Not in itself an indication of aggregate economic activity, the price level measures the degree to which the nominal rate of growth in GDP is attributable to the factor of inflation. The secular inflation rate in the Indian economy has been around 7 percent till the late 1990s with wide year-to-year fluctuations. In recent years, the inflation rate has fallen significantly.
The effect of inflation on the corporate sector tends to be uneven. While certain industries may benefit, others tend to suffer. Industries that enjoy a strong market for their products and which do not come under the purview of price control may benefit. On the other hand, industries that have a weak market and which come under the purview of price control tend to lose.
On the whole, it appears that a mild level of inflation is good for the stock market.
Interest rates vary with maturity default risk, inflation rate, productivity of capital, special features and so on. The interest rates on money market instruments (short term debt instruments) like Treasury bills which are virtually risk free tend to be the lowest. Long dated government securities generally carry slightly higher interest rate. Finally, corporate debentures which have some default risk associated with them carry still higher interest rates.
Traditionally the interest rates in India were fairly high and most of the interest rates in the organized sector were regulated. In the last decade several interest rates have been deregulated. More important, in the last few years interest rates have softened significantly.
A rise in interest rates depresses corporate profitability and also leads to an increase in the discount rate applied by equity investors, booth of which have an adverse impact on stock process. On the other hand, a fall in interest rates improves corporate profitability and also leads to a decline in the discount rate applied by equity investors, both of which have a favorable impact on stock prices.
Balance of payments, Forex Reserves, and Exchange Rates:
The balance of payments deficit is equal to:
Balance of trade deficit (imports minus exports) + Balance on invisibles like tourism and interest rates (payment on account of invisibles minus receipts on account of invisibles) + Balance on account of capital account (repayment on account of loans minus receipt of loans).
A balance of payments deficit depletes the forex reserves of the country and has an adverse impact on the exchange rate; on the other hand a balance of payments surplus augments the forex reserves of the country and has a favorable impact on the exchange rate.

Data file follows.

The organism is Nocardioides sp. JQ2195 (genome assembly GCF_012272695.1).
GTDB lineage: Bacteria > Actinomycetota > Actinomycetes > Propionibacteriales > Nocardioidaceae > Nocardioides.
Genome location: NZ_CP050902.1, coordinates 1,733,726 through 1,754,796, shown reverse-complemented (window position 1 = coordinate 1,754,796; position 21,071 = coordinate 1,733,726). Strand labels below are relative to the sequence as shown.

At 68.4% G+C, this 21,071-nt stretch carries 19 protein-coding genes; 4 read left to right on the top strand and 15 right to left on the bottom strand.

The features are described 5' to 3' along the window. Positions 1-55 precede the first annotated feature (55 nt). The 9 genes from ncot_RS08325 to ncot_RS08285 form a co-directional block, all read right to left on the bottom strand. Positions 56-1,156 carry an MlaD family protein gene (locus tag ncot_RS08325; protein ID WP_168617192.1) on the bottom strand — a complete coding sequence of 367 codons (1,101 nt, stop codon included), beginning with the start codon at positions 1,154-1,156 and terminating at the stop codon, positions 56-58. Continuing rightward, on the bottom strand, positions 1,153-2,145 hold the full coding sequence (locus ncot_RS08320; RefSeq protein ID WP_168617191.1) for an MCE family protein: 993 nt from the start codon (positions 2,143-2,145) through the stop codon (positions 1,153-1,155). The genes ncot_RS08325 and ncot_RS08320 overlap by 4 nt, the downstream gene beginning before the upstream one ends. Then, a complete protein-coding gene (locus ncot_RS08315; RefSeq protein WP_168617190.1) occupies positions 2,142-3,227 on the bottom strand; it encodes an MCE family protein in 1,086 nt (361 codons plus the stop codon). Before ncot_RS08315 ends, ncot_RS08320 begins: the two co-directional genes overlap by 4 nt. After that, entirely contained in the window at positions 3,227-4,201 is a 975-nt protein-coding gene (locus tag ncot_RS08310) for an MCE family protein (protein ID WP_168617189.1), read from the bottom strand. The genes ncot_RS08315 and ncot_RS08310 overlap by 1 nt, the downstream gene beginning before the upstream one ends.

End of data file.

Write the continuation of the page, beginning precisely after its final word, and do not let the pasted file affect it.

If the rupee weakens vis-à-vis the dollar it hurts importers but benefits exporters and vice versa.
Foreign investment in India comes in two forms, foreign direct investment and foreign portfolio investment. The former represents investments for selling up new products and hence is long term in nature; the latter is in the form of purchase of outstanding securities in the capital market and hence can be reversed easily.
Although foreign direct investment is more desirable than foreign portfolio investment, India has received more of the latter to date. In recent years foreign institutional investors who make portfolio investment have emerged as a powerful force on the Indian capital market. In the calendar year 2004 alone, the net foreign portfolio investment has exceeded $ 8.3 billion.
A surge in net foreign portfolio investment has a buoying effect on the stock market. By the same token, a net foreign investment outflow has a dampening effect on the market.
Role of foreign Institutional Investment:
As at the end of September 2004, the value of foreign institutional investment in the Indian equity market was $ 38.5 billion, accounting for about 30 percent of the free float market capitalization.
Huge inflows of foreign institutional investment in the Indian equity market has raised two kinds of concerns:
At the micro level, the concern is that too much money is chasing too few stocks thereby leading to a possible liquidity bubble.
At the macro level, the concern is that India’s ability to absorb huge forex inflows is low as it does not allow free forex outflows. Countries like Taiwan absorb inflows better, thanks to easier capital account convertibility. The cost of accumulating forex reserves has to be borne by the Reserve Bank of India.